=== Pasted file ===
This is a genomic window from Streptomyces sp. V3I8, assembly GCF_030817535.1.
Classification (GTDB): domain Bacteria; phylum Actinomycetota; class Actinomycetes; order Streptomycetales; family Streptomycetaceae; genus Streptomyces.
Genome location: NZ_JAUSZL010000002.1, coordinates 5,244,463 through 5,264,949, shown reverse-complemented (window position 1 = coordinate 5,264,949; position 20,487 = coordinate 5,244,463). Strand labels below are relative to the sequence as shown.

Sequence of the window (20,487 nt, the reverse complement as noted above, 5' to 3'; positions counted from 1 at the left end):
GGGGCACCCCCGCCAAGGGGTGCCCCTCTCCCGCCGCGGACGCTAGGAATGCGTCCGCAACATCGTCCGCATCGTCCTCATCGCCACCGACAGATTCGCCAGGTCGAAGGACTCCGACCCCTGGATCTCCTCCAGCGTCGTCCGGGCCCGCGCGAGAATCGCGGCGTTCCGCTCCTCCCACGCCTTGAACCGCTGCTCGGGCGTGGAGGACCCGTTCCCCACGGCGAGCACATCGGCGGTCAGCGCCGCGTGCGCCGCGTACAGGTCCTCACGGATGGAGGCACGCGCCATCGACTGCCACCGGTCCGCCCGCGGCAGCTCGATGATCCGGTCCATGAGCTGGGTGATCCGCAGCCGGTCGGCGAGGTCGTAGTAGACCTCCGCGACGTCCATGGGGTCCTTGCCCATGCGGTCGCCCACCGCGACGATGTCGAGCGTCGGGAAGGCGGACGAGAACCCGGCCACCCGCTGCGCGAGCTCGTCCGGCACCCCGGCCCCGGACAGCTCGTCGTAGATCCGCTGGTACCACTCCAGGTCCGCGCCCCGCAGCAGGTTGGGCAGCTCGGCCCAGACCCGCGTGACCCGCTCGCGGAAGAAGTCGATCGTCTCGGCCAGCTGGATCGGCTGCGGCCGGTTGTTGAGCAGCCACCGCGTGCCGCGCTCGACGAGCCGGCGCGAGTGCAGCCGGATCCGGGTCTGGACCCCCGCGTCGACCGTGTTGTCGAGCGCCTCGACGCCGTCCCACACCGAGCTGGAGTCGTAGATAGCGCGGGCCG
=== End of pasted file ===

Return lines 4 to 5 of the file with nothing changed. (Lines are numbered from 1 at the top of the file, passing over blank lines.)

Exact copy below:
Sequence of the window (20,487 nt, the reverse complement as noted above, 5' to 3'; positions counted from 1 at the left end):
GGGGCACCCCCGCCAAGGGGTGCCCCTCTCCCGCCGCGGACGCTAGGAATGCGTCCGCAACATCGTCCGCATCGTCCTCATCGCCACCGACAGATTCGCCAGGTCGAAGGACTCCGACCCCTGGATCTCCTCCAGCGTCGTCCGGGCCCGCGCGAGAATCGCGGCGTTCCGCTCCTCCCACGCCTTGAACCGCTGCTCGGGCGTGGAGGACCCGTTCCCCACGGCGAGCACATCGGCGGTCAGCGCCGCGTGCGCCGCGTACAGGTCCTCACGGATGGAGGCACGCGCCATCGACTGCCACCGGTCCGCCCGCGGCAGCTCGATGATCCGGTCCATGAGCTGGGTGATCCGCAGCCGGTCGGCGAGGTCGTAGTAGACCTCCGCGACGTCCATGGGGTCCTTGCCCATGCGGTCGCCCACCGCGACGATGTCGAGCGTCGGGAAGGCGGACGAGAACCCGGCCACCCGCTGCGCGAGCTCGTCCGGCACCCCGGCCCCGGACAGCTCGTCGTAGATCCGCTGGTACCACTCCAGGTCCGCGCCCCGCAGCAGGTTGGGCAGCTCGGCCCAGACCCGCGTGACCCGCTCGCGGAAGAAGTCGATCGTCTCGGCCAGCTGGATCGGCTGCGGCCGGTTGTTGAGCAGCCACCGCGTGCCGCGCTCGACGAGCCGGCGCGAGTGCAGCCGGATCCGGGTCTGGACCCCCGCGTCGACCGTGTTGTCGAGCGCCTCGACGCCGTCCCACACCGAGCTGGAGTCGTAGATAGCGCGGGCCG